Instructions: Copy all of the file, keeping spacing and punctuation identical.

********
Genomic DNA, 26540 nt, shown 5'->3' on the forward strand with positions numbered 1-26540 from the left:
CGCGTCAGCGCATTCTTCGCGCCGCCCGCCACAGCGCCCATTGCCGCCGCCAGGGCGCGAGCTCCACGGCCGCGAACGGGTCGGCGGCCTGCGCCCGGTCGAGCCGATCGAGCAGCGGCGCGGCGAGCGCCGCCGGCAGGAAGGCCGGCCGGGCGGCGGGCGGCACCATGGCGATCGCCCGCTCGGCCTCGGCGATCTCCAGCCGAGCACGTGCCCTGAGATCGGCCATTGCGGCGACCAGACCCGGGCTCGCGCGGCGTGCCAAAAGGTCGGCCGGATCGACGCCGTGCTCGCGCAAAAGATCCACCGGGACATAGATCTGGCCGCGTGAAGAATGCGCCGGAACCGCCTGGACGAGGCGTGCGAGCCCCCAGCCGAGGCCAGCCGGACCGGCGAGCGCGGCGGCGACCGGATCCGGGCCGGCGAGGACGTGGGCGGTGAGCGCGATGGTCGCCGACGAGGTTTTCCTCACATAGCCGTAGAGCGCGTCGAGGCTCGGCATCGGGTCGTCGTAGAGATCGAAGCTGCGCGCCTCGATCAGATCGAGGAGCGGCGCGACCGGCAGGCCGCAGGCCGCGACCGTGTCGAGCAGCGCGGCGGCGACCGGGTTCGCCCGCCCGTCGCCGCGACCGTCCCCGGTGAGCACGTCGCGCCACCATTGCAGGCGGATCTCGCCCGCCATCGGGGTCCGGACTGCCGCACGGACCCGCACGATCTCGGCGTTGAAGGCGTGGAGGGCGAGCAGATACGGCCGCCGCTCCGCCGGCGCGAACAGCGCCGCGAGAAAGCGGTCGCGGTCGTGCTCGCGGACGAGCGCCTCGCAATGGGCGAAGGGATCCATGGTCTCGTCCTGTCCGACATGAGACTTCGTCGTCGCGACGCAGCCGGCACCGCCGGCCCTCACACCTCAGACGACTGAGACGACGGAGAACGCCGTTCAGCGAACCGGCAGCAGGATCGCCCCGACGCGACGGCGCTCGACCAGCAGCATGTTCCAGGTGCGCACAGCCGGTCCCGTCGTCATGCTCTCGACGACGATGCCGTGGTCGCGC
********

Genomic DNA, 26540 nt, shown 5'->3' on the forward strand with positions numbered 1-26540 from the left:
CGCGTCAGCGCATTCTTCGCGCCGCCCGCCACAGCGCCCATTGCCGCCGCCAGGGCGCGAGCTCCACGGCCGCGAACGGGTCGGCGGCCTGCGCCCGGTCGAGCCGATCGAGCAGCGGCGCGGCGAGCGCCGCCGGCAGGAAGGCCGGCCGGGCGGCGGGCGGCACCATGGCGATCGCCCGCTCGGCCTCGGCGATCTCCAGCCGAGCACGTGCCCTGAGATCGGCCATTGCGGCGACCAGACCCGGGCTCGCGCGGCGTGCCAAAAGGTCGGCCGGATCGACGCCGTGCTCGCGCAAAAGATCCACCGGGACATAGATCTGGCCGCGTGAAGAATGCGCCGGAACCGCCTGGACGAGGCGTGCGAGCCCCCAGCCGAGGCCAGCCGGACCGGCGAGCGCGGCGGCGACCGGATCCGGGCCGGCGAGGACGTGGGCGGTGAGCGCGATGGTCGCCGACGAGGTTTTCCTCACATAGCCGTAGAGCGCGTCGAGGCTCGGCATCGGGTCGTCGTAGAGATCGAAGCTGCGCGCCTCGATCAGATCGAGGAGCGGCGCGACCGGCAGGCCGCAGGCCGCGACCGTGTCGAGCAGCGCGGCGGCGACCGGGTTCGCCCGCCCGTCGCCGCGACCGTCCCCGGTGAGCACGTCGCGCCACCATTGCAGGCGGATCTCGCCCGCCATCGGGGTCCGGACTGCCGCACGGACCCGCACGATCTCGGCGTTGAAGGCGTGGAGGGCGAGCAGATACGGCCGCCGCTCCGCCGGCGCGAACAGCGCCGCGAGAAAGCGGTCGCGGTCGTGCTCGCGGACGAGCGCCTCGCAATGGGCGAAGGGATCCATGGTCTCGTCCTGTCCGACATGAGACTTCGTCGTCGCGACGCAGCCGGCACCGCCGGCCCTCACACCTCAGACGACTGAGACGACGGAGAACGCCGTTCAGCGAACCGGCAGCAGGATCGCCCCGACGCGACGGCGCTCGACCAGCAGCATGTTCCAGGTGCGCACAGCCGGTCCCGTCGTCATGCTCTCGACGACGATGCCGTGGTCGCGC